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Tips for Not Keeping Score
Dr. Dale V. Atkins, January 2015

Don't Keep Score.

At first I thought this was rather "simple" advice. Over the years I have learned that not only is it not simple, but it was the best advice I have ever received. To this day, when couples ask for my advice for a good relationship, without hesitation, I say "Don't Keep Score."

It can be dangerous to keep score about who did what and who does what and why that is "not fair." There are times when somebody really needs to be cut some slack and it may be you, the partner, who needs to do the cutting. Rarely are things "even" or "fair" so keeping score can be a recipe for disaster. It can also be troublesome to keep score against the fantasy marriage you had in your head prior to tying the knot.

Keeping score is often about focusing on what isn't working, what disappoints, what frustrates. The focus is on ME instead of US. Over time, resentment builds along with bitterness. Keeping score is rarely about paying more attention to what works and what we are grateful for in the person with whom we chose to spend our life.

What are we trying to prove when we say, "I always do this. You never do that." Whom are we trying to impress?

Relationships are often "messy" and some of us do better with messes than others. Some of us are night owls and others are early birds - and although a potentially charming difference during courtship - it can be a royal pain when living a day to day schedule.

When we give, for the most part, our relationships grow. We receive a feeling of gratification because we have given to someone we care about. When we keep score, we think, "What have YOU done for me lately?" And in doing so, we lose sight of staying together for the long haul. When we forget this we can become competitive with our partner. We focus on what is our obligation and what is our payback instead of giving unconditionally.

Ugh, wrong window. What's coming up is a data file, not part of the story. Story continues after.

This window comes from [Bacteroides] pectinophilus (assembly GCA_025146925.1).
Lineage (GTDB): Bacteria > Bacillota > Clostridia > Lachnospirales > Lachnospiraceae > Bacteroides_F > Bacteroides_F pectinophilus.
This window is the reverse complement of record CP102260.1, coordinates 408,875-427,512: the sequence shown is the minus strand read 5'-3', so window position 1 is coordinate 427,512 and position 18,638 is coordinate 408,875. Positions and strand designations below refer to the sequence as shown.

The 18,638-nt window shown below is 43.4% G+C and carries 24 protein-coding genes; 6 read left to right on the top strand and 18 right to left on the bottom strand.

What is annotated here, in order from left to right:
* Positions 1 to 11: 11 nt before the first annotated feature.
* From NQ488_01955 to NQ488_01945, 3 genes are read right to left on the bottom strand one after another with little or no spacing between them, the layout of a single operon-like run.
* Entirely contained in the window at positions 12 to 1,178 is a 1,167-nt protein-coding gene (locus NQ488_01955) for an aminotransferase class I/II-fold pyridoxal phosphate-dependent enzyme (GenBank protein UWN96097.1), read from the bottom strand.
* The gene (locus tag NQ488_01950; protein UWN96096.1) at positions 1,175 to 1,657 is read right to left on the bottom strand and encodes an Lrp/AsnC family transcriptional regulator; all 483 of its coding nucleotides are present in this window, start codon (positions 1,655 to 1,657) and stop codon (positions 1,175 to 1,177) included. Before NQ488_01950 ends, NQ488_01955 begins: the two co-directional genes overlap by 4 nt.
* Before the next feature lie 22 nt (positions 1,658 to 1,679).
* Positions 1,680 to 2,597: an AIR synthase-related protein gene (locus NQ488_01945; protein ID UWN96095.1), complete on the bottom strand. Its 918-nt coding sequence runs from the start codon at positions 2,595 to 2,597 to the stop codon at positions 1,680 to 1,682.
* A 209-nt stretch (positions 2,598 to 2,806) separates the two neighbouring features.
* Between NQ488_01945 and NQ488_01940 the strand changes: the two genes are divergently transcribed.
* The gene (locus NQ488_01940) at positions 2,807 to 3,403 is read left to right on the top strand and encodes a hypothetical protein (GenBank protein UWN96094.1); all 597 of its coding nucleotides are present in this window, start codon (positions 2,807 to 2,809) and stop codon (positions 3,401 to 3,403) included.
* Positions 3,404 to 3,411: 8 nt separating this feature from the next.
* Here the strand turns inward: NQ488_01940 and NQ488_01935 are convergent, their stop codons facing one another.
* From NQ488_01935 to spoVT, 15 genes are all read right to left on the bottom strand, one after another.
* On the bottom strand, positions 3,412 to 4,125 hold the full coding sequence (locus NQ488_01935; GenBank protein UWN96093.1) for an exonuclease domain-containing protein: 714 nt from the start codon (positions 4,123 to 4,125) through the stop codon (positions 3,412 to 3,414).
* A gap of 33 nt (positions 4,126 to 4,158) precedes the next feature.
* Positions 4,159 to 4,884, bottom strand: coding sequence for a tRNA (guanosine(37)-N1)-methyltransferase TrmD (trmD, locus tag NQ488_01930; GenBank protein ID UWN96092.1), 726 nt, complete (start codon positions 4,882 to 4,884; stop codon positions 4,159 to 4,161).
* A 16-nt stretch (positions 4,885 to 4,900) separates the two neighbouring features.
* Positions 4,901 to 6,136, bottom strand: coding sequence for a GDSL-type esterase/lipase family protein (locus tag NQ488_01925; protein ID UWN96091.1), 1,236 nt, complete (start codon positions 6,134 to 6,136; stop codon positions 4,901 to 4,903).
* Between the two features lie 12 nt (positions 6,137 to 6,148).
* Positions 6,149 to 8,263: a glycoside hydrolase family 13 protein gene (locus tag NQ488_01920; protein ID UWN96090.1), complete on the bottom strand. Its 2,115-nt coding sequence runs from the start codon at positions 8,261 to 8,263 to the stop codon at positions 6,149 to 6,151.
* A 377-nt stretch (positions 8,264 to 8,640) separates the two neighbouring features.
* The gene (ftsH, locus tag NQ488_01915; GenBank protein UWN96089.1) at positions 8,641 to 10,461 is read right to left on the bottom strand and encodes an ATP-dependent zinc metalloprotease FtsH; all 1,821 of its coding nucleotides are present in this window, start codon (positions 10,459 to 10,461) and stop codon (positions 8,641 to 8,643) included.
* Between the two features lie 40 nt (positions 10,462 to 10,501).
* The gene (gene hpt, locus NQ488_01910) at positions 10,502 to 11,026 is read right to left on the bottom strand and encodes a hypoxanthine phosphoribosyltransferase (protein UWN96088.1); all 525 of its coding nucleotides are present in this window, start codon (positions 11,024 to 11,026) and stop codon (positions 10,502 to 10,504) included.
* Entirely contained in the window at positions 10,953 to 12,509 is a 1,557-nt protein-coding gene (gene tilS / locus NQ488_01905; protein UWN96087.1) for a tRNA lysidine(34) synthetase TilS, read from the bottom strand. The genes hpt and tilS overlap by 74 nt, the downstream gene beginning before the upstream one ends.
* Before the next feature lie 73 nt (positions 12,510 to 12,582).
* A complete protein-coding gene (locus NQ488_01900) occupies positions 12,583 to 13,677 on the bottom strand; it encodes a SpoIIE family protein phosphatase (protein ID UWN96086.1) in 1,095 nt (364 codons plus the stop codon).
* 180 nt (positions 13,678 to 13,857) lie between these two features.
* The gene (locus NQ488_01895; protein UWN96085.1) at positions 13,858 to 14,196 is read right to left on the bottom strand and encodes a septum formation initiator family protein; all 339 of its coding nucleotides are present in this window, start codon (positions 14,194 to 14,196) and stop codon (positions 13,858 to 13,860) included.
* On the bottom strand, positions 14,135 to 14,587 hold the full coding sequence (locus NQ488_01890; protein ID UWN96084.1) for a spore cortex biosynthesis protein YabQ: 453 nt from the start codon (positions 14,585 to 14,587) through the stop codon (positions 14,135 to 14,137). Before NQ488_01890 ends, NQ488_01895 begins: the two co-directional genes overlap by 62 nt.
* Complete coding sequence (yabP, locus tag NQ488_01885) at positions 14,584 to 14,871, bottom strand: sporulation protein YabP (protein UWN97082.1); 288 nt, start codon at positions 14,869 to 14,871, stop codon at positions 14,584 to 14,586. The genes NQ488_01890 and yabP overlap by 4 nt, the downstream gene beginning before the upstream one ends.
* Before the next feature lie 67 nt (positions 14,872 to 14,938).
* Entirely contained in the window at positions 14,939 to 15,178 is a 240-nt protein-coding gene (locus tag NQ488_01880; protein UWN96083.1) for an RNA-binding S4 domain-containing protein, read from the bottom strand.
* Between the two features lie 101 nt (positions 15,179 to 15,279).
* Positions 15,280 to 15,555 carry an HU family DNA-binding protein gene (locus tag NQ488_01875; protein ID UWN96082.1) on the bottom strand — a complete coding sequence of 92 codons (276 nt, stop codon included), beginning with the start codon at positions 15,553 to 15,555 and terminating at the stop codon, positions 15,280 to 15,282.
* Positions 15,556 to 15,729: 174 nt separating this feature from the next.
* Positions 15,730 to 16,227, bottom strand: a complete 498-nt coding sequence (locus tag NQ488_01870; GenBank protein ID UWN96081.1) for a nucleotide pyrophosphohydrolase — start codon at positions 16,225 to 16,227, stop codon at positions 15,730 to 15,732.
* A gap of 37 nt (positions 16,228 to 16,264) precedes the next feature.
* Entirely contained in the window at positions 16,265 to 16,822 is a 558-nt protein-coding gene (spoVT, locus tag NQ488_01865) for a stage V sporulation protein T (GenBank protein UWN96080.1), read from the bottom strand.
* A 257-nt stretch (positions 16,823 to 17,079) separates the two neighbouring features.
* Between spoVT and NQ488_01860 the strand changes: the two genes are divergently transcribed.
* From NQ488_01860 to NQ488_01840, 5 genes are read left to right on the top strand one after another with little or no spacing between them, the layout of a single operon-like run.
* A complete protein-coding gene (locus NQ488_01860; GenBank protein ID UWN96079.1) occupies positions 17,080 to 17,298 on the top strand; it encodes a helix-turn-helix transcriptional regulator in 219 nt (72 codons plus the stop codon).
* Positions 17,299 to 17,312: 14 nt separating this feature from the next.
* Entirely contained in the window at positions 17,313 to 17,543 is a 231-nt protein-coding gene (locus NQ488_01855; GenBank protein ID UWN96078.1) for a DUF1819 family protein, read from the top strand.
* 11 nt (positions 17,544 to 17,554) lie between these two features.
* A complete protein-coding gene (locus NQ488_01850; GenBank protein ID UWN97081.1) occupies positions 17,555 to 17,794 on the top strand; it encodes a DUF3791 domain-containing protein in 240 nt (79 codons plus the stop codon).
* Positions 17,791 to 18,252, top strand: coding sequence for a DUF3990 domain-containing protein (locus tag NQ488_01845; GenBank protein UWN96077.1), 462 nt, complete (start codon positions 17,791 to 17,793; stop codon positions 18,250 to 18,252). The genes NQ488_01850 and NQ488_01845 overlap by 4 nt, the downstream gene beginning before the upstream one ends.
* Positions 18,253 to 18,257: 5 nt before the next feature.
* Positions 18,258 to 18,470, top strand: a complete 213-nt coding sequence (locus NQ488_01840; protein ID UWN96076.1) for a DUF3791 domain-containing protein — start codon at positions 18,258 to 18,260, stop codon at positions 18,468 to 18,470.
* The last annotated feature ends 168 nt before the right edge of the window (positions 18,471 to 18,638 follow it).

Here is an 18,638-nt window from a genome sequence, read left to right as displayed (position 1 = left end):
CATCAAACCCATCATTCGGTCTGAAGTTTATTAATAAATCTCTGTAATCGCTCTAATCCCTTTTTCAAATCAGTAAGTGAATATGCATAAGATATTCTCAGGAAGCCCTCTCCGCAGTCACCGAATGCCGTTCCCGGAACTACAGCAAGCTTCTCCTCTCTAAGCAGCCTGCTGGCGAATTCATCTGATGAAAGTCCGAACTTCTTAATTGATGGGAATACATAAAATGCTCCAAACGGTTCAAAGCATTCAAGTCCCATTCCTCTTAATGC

Two tips to consider:

We can focus on what our goals are and how best to accomplish them. Make an investment in the relationship. Sometimes one of us will be having an easier time than the other. Think of ourselves as being on the same team, pulling our weight in areas where we have complementary strengths.

We can stand back and reassess the dynamic. Being in a competition with someone can undermine a trusting relationship as we never can be sure that we are enough or that we have done enough or that we made the grade. This can contribute to anxiety about the relationship. We all do better when we stand back, take a different perspective (perhaps that of the other person), and realign our interests.

So, when we think about these things, we may have a relationship without a scorecard:
Avoid playing games. No keeping score. Put our interest in our relationship, and putting our partner's interests ahead of ours, without resentment or waiting for a time when the score will be settled.
Because it is destructive rather than constructive, scorekeeping can undermine meaningful relationships.

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